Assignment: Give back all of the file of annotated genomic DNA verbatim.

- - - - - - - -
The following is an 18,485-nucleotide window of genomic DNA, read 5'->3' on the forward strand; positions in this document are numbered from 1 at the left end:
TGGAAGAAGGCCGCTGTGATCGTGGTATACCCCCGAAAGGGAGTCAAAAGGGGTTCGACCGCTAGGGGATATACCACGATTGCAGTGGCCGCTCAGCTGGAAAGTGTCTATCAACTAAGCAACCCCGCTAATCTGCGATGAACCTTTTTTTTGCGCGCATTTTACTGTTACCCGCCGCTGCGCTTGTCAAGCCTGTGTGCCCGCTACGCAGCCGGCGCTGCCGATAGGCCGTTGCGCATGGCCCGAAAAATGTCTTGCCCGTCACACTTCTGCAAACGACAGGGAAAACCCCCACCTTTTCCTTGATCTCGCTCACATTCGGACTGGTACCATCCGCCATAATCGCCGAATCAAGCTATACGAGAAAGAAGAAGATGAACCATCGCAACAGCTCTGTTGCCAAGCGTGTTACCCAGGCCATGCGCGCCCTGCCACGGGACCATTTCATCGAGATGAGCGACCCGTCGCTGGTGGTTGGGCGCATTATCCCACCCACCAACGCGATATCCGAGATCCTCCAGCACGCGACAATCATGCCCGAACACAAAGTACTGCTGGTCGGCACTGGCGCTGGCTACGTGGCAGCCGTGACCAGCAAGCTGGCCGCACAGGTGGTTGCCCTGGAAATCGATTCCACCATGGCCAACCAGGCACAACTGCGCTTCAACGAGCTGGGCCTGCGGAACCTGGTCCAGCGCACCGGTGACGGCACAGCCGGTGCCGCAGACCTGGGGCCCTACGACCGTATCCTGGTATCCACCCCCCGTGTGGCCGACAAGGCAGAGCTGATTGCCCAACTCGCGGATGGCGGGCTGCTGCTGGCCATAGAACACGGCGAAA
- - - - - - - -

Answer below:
The following is an 18,485-nucleotide window of genomic DNA, read 5'->3' on the forward strand; positions in this document are numbered from 1 at the left end:
TGGAAGAAGGCCGCTGTGATCGTGGTATACCCCCGAAAGGGAGTCAAAAGGGGTTCGACCGCTAGGGGATATACCACGATTGCAGTGGCCGCTCAGCTGGAAAGTGTCTATCAACTAAGCAACCCCGCTAATCTGCGATGAACCTTTTTTTTGCGCGCATTTTACTGTTACCCGCCGCTGCGCTTGTCAAGCCTGTGTGCCCGCTACGCAGCCGGCGCTGCCGATAGGCCGTTGCGCATGGCCCGAAAAATGTCTTGCCCGTCACACTTCTGCAAACGACAGGGAAAACCCCCACCTTTTCCTTGATCTCGCTCACATTCGGACTGGTACCATCCGCCATAATCGCCGAATCAAGCTATACGAGAAAGAAGAAGATGAACCATCGCAACAGCTCTGTTGCCAAGCGTGTTACCCAGGCCATGCGCGCCCTGCCACGGGACCATTTCATCGAGATGAGCGACCCGTCGCTGGTGGTTGGGCGCATTATCCCACCCACCAACGCGATATCCGAGATCCTCCAGCACGCGACAATCATGCCCGAACACAAAGTACTGCTGGTCGGCACTGGCGCTGGCTACGTGGCAGCCGTGACCAGCAAGCTGGCCGCACAGGTGGTTGCCCTGGAAATCGATTCCACCATGGCCAACCAGGCACAACTGCGCTTCAACGAGCTGGGCCTGCGGAACCTGGTCCAGCGCACCGGTGACGGCACAGCCGGTGCCGCAGACCTGGGGCCCTACGACCGTATCCTGGTATCCACCCCCCGTGTGGCCGACAAGGCAGAGCTGATTGCCCAACTCGCGGATGGCGGGCTGCTGCTGGCCATAGAACACGGCGAAA